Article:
Students take advantage of tax credit for first time home buyers

Denise Wright

Sophomore nursing major Ashley Round wasn’t looking to buy a home at the beginning of this year. But when she and her boyfriend started seeing commercials advertising the $8,000 tax credit for first-time home buyers, they began to explore the option, which ultimately led to them purchasing a home in Mogadore.

At the time, Round and her boyfriend, Jeremy Campbell, a student at Stark State College of Technology, lived together in a house in Mogadore. They were renting from her boyfriend’s father.

“We weren’t looking to buy a house at all because we both had work and school,” Round said. “That came about, and it was really what made us say, ‘Oh, we have to do this now.'”

Patty Bevere, a real estate agent with Cutler Real Estate in Ravenna, said she’s recently seen several cases similar to Round’s.

“We’ve had several Kent State students in,” Bevere said. “They’re looking to purchase because some of them are going to be around for four or five years.”

Bevere said while she has definitely seen an increase of buyers in the 20 to 30 age range, her average number of sales is similar to last year’s. She said overall she doesn’t think the tax credit has affected her business much.

On the other hand, Stephen Boyles, president of Century 21 in Kent, said he partially attributes his office’s increase to the credit. He said while there has certainly been an increase, he does not have exact numbers yet.

Aside from the number of homes sold, Boyles said the quality of the homes being sold has been improved as well.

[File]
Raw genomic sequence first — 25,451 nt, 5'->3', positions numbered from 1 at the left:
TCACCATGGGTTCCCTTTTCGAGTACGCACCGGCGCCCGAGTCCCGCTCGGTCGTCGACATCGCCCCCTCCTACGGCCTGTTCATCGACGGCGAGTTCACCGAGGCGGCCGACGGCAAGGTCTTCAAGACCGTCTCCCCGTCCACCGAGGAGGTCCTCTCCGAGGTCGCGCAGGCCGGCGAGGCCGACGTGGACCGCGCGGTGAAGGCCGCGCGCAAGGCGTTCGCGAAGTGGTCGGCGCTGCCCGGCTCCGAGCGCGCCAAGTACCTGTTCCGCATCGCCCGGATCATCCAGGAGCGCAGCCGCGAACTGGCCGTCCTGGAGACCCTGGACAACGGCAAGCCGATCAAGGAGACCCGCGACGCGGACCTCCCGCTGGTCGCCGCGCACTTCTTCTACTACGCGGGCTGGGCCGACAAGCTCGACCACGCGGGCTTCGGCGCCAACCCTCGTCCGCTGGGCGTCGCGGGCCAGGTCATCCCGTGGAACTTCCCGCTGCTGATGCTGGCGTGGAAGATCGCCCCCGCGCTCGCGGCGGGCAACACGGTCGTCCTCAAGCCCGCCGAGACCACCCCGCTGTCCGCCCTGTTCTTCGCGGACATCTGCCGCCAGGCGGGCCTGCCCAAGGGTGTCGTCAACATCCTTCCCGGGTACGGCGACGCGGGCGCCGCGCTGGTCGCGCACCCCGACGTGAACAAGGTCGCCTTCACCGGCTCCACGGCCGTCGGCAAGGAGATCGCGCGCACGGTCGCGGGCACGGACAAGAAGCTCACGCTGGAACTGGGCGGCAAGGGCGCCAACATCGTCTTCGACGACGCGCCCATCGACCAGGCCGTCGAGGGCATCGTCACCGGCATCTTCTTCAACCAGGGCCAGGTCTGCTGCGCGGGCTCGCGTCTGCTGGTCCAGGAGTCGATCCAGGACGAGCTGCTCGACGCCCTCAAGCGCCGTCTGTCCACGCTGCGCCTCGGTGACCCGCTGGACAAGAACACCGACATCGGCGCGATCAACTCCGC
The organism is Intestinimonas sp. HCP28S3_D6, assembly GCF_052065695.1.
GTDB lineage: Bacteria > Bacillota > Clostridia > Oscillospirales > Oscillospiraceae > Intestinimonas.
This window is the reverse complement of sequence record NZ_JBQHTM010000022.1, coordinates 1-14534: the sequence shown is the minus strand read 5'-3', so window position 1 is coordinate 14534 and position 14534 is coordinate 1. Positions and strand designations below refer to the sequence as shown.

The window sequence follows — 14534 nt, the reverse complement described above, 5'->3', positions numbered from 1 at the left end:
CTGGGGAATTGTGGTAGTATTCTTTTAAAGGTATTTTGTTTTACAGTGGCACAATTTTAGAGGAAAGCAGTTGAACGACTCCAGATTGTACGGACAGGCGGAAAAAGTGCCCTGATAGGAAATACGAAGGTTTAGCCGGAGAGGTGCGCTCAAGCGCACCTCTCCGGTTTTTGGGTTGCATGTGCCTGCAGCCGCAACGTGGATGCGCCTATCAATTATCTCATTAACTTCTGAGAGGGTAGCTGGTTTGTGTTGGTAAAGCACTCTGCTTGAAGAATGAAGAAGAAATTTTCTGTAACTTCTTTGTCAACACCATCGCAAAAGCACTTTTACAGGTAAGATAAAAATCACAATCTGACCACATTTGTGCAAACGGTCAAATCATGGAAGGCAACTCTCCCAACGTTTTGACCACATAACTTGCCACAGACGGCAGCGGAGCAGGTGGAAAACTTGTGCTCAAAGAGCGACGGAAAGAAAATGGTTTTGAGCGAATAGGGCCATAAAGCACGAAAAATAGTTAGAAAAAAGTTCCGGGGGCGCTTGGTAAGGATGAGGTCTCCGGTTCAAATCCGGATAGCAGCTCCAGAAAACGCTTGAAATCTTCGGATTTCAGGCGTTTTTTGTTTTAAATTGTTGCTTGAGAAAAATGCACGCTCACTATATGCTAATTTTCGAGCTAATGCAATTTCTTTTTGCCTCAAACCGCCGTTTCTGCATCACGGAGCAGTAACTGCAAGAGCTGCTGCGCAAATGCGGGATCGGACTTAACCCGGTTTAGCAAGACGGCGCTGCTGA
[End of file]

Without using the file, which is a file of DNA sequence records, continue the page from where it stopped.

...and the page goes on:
“Earlier this year, a huge percentage of our business was foreclosed homes,” Boyles said. “Since then, the average sales price has gone up.”

Boyles said the office has seen roughly a 20-percent increase in the average sale prices from the $80 to $100,000 price it was maintaining earlier this year. He added, however, this is not a reflection of the market.

Sale prices of existing homes from August 2008 to August 2009 in the Midwest went from about $167,300 to $149,900 – a 10.4 percent decrease, according to the National Association of Realtors Web site.

Inexpensive foreclosed properties play a significant role in this decrease.

No matter what the price tag, Boyles said there are plenty of financing options available, adding that interest rates for loans are at or near an all-time low.

Adam Rubin, vice president of mortgage lending at Portage Community Bank, said nine out of 10 customers are under Federal Housing Authority loans. These are government-insured loans that only require a 3.5 percent down payment and are designed specifically for first-time home buyers.

While national banks such as Chase and Fifth Third have mortgage loan options, Rubin said community banks can offer a little more of a liberal approach to applications.

“We look at things case by case, instead of being like a national bank where they simply see whether applicants fit the mold,” Rubin said. “That allows us to be a little more lenient, within reason.”

And while financing resources are ample, time is a different matter.

Boyles and Bevere said there’s still time for those first-time buyers who are interested in taking advantage of the tax credit’s Dec. 1 deadline, but they also agreed time is running short.

“Realtors and lenders seem to be in agreement that buyers should be under contract by Oct. 15,” Bevere said.

Despite a strong presence of Realtors lobbying Congress to extend the federal credit beyond its deadline, Boyles said buyers need to be making decisions now.

“We’re hoping they vote to extend it in the coming year, but we can’t expect that it’s going to be extended,” he said. “My personal opinion is it’s likely, but don’t rely on it.”

Contact public affairs reporter Denise Wright at [email protected]